A wave of mail, faxes and hand-delivered paperwork flooded CalPERS last month as government workers put in for a controversial pension-pumping benefit that stopped taking new applicants Monday.
Officials at the $246 billion fund are still sorting through about 7,000 cost requests for additional retirement service credit, or "airtime," more than six times the monthly average.
"The largest influx of these requests has been over the last week," said CalPERS spokeswoman Rosanna Westmoreland in a Monday email.
A new pension law that ended airtime purchases at the end of the year stoked the run. The California Public Employees' Retirement System set up two fax machines to take airtime applications and added customer service staff for hand deliveries.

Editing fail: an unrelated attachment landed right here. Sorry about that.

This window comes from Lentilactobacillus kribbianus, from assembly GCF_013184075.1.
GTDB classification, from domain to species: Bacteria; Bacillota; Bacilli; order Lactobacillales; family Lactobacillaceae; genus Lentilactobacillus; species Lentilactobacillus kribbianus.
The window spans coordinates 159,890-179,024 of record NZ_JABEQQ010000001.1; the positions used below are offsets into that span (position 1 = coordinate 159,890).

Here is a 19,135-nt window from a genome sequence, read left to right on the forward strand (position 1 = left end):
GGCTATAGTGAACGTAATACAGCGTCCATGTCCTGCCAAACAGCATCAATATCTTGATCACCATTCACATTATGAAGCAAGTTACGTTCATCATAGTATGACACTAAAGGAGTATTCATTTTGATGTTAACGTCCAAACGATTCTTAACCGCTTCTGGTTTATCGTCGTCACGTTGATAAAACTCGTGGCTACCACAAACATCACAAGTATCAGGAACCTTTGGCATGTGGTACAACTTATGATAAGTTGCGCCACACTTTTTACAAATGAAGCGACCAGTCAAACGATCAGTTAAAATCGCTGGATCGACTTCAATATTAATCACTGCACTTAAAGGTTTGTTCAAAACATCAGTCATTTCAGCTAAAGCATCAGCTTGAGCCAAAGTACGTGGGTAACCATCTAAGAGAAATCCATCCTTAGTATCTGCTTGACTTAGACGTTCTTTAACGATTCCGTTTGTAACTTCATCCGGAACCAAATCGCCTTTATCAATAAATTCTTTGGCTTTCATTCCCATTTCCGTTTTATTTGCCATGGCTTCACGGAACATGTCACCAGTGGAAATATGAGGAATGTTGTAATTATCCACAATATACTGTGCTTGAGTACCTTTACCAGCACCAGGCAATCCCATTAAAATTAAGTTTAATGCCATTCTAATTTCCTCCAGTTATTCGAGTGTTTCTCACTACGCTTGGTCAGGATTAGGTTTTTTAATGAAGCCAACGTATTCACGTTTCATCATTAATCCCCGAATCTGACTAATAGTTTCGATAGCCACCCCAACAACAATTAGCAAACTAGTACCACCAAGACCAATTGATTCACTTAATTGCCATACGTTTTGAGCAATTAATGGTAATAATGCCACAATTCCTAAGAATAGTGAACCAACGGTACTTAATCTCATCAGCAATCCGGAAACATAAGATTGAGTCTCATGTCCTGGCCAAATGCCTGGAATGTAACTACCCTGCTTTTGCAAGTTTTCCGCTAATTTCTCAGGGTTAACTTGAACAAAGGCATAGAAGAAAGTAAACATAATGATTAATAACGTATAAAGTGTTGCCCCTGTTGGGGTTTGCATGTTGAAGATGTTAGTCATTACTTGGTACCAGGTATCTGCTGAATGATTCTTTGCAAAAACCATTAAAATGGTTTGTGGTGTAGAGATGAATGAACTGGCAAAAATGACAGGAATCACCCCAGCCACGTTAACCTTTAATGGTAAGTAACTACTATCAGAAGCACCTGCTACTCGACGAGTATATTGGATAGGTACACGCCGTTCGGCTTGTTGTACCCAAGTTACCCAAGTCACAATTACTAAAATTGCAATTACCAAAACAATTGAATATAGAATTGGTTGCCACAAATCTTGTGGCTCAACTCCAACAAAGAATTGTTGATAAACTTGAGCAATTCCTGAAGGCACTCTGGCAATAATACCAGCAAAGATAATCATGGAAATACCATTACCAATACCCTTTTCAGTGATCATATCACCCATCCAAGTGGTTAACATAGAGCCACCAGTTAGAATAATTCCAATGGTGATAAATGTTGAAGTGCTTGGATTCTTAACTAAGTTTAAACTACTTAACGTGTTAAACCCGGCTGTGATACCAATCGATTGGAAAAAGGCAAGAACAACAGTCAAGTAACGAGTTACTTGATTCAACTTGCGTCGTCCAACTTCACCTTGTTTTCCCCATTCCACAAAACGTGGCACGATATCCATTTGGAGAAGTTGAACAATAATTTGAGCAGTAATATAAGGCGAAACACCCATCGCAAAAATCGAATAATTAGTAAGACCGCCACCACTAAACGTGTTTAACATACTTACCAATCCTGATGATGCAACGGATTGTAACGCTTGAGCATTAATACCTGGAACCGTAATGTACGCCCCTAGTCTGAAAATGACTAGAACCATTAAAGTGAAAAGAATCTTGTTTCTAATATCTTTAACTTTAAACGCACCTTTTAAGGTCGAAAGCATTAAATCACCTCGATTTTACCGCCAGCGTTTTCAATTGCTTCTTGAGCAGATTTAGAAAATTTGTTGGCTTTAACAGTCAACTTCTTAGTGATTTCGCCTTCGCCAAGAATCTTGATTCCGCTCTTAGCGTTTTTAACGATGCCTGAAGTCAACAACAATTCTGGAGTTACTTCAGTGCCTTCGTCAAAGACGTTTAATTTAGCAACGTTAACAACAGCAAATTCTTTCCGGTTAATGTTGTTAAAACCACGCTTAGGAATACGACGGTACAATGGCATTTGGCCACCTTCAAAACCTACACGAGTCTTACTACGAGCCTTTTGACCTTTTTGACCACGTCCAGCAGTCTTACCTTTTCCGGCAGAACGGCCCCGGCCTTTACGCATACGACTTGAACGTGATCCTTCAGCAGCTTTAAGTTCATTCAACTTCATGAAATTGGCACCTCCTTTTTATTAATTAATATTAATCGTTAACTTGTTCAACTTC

Ending airtime was politically popular, but it doesn't mean much to CalPERS' finances. Buyers have to pony up both the employee and employer pension contribution for the time purchased, usually tens of thousands of dollars.
Still, it's a pretty good deal. The money is guaranteed to give the same return that CalPERS assumed on its investments when the purchase was made. For members who applied since March 15, the government-guaranteed rate of return is 7.5 percent.
California will begin moving 860,000 lower-income children from Healthy Families to Medi-Cal after receiving last-minute federal approval Monday. Health care advocates fought the shift in June and felt that Healthy Families had served its beneficiaries better than Medi-Cal could. But Gov. Jerry Brown pushed the move, saying it would be more efficient and ultimately save money.
"Antonio Villaraigosa knows how to party!"
CHARLIE SHEEN, eccentric actor, via Twitter, accompanying a photo with the Los Angeles mayor at the opening of a hotel bar in San José del Cabo, Mexico.